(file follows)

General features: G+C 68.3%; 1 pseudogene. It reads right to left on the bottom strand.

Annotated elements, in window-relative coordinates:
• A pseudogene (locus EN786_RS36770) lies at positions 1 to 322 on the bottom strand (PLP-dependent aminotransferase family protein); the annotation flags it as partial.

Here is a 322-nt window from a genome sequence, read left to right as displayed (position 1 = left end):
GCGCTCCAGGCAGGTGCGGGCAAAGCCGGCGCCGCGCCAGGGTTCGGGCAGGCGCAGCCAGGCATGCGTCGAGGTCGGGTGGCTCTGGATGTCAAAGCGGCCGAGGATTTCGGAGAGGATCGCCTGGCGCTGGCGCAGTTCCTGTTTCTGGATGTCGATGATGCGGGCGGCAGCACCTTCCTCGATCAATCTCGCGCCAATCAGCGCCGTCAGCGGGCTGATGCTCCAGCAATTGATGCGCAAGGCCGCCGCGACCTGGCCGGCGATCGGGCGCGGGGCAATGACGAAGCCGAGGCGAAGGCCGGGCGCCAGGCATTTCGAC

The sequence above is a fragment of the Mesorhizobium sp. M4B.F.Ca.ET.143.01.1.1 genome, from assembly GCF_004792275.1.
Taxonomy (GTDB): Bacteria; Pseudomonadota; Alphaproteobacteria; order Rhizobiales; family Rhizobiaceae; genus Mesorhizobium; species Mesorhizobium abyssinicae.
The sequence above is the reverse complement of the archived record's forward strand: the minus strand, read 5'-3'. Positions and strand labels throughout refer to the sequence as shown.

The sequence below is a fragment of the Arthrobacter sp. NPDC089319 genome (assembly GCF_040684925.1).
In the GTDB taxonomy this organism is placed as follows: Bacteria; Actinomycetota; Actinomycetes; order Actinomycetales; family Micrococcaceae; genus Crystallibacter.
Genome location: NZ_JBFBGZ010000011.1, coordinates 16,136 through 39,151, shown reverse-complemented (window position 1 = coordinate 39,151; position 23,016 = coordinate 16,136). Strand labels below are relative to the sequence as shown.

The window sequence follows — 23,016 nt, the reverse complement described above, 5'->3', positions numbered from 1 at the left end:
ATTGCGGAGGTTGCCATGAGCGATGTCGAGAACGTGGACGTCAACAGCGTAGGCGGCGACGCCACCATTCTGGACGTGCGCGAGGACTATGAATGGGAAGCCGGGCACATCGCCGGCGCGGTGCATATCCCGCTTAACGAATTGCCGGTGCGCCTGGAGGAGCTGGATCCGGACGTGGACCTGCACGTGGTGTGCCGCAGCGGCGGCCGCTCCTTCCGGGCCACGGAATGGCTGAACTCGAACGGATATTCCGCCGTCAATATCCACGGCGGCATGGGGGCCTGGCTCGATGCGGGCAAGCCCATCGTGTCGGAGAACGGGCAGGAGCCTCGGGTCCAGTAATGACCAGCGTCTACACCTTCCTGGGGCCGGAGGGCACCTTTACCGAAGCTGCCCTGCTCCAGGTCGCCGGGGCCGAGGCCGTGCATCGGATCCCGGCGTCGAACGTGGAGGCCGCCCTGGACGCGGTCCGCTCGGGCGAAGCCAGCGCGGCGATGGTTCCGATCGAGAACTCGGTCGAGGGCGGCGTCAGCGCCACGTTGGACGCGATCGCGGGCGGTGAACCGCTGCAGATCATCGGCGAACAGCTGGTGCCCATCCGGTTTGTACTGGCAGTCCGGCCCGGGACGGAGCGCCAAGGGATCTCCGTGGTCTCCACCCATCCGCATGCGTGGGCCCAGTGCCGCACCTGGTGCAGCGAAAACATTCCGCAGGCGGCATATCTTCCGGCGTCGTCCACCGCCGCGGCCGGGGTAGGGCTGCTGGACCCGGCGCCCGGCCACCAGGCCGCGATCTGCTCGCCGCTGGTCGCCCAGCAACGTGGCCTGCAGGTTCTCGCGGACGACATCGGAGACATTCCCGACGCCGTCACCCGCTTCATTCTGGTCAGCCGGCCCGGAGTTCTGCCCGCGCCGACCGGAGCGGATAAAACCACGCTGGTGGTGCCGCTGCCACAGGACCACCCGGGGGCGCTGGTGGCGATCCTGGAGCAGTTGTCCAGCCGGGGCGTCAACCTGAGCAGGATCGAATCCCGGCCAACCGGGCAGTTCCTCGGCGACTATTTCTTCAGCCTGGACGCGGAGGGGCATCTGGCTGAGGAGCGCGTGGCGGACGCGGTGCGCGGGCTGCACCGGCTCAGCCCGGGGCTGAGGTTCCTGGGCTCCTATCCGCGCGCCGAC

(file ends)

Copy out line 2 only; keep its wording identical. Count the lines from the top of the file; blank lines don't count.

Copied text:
Annotated elements, in window-relative coordinates: